Living on Automatic Versus Living from Our Heart

by Bhikshuni Thubten Chodron ©

I find challenging my thoughts in this way extremely helpful. It shows me very clearly that my way of thinking is erroneous, and if a thought is incorrect, I drop it. It doesn’t make any sense to continue to believe something we have just proven is incorrect.

It’s helpful to question our emotions in a similar way. For example, let’s say we’re upset because we’re thinking, “That person criticized me.” Here the syllogism is “I am mad because he criticized me.” Yes, he criticized me, but do I have to be mad because someone criticized me? No, I have a choice of how to feel. I don’t have to be mad. When I’m really mad, I have to keep questioning myself, “Why am I mad?” My mind answers, “Because he criticized me.” I reply, “Yes, he said those words, but why are you mad.” My mind says, “Because he said I’m stupid.” I reply, “Yes, he said that, but why are you mad?” In other words, to all the reasons my mind puts forth why I should be mad, I question, “But why do I need to be mad at that?” When I do this long enough, I usually see that I’m mad because I want something from that person that she’s not giving me, or I’m afraid of that person, or I’m jealous. Then I question that as well. If I am open- minded and creative enough, I can reach a resolution and let go of the anger. Sometimes I ask a friend to help me untangle the thoughts and feelings in my mind.

In this process of questioning our thoughts and feelings, it is very important to be kind to ourselves. Criticizing ourselves because we are upset isn’t productive. Many people find it much easier to be kinder to others than to themselves. Being kind to ourselves, forgiving ourselves, and extending compassion to ourselves is a skill we need to learn. This needs to replace the other “skill” we know all too well-the skill of putting ourselves down, telling ourselves we are worthless or inferior, and so on. Being kind to ourselves is like any other skill; it is something we need to practice repeatedly. It’s not selfish to be kind to ourselves. Being kind to ourselves is very different from being self-indulgent. We are a sentient being, and in Buddhism we try to have love and compassion for all sentient beings and to work for the benefit of all sentient beings. We can’t leave one sentient being out, saying, “I’ll extend kindness to all sentient beings except myself!”

Our Human Potential

Each of us has within ourselves great potential. Since we are not inherently this or that, we don’t need to be locked into any rigid conceptualizations of ourselves or of the world. Instead, we can access our love, compassion, friendliness, joy, concentration, and wisdom and expand them limitlessly. When we eliminate ignorance completely from our mindstream and attain liberation (nirvana), we are truly free. Our good qualities can function without being impeded by fear, conceit, and other disturbing emotions.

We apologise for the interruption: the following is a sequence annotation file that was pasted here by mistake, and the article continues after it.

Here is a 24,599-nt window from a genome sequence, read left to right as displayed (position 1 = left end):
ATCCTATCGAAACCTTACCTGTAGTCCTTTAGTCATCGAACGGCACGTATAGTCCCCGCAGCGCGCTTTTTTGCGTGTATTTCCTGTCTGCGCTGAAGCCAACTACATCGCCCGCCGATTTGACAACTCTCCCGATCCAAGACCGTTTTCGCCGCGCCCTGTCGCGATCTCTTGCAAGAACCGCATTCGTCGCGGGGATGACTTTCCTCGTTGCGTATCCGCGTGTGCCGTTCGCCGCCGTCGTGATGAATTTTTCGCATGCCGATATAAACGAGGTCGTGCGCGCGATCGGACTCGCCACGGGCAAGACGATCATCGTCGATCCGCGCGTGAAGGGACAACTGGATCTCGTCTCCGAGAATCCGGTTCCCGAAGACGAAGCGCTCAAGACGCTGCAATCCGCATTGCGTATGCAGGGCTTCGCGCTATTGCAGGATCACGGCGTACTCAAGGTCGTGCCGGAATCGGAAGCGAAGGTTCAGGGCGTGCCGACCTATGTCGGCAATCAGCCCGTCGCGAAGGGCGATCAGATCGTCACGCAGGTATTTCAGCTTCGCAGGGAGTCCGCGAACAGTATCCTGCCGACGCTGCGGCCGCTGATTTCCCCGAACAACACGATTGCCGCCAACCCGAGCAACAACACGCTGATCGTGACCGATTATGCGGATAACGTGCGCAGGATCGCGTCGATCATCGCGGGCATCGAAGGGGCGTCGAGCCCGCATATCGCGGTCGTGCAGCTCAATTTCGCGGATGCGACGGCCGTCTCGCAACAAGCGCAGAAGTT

But our real goal is not simply our own personal liberation, it is to be of the greatest benefit to everyone. Think about it-if you were drowning, your immediate goal would be to save yourself, but you would also want others to be rescued as well. We wouldn’t feel right about swimming to shore ourselves and then relaxing while others drown. We feel too connected to others to do this, and so, too, in our spiritual path, while accomplishing our own liberation would be wonderful, it wouldn’t be totally fulfilling.

Thus we want to attain the full enlightenment of a Buddha-that is, to become a Buddha ourselves-so that we can be of the greatest benefit to ourselves and all others. While a description of Buddhahood contains many lofty and marvelous qualities, a good way to begin to get a sense of the state of a Buddha is to imagine what it would be like never to get angry at anyone, no matter what they said or did to you. Think about it for a while: Wouldn’t it be wonderful to be totally free from fear, anger, defensiveness, arrogance, the need to be right or to win? People could say or do whatever they wished, and our mind would remain peaceful and undisturbed. There would be no anger to repress; it would have all evaporated.

Similarly, what would it be like to look upon any living being and spontaneously feel affection and wish the best for them? This includes ourselves; in other words, genuinely caring for ourselves, as well as all others, in a healthy way. Wouldn’t it be wonderful to feel connected to everyone and to wish them well?

These are some simple things to imagine in order to get an idea of where we are going on the path. It is possible for us to actually become like that. While we don’t want to believe everything our disturbing emotions think, we do want to believe in our human potential. And we can believe it because many other people have attained enlightenment before us, and they can show us the path.

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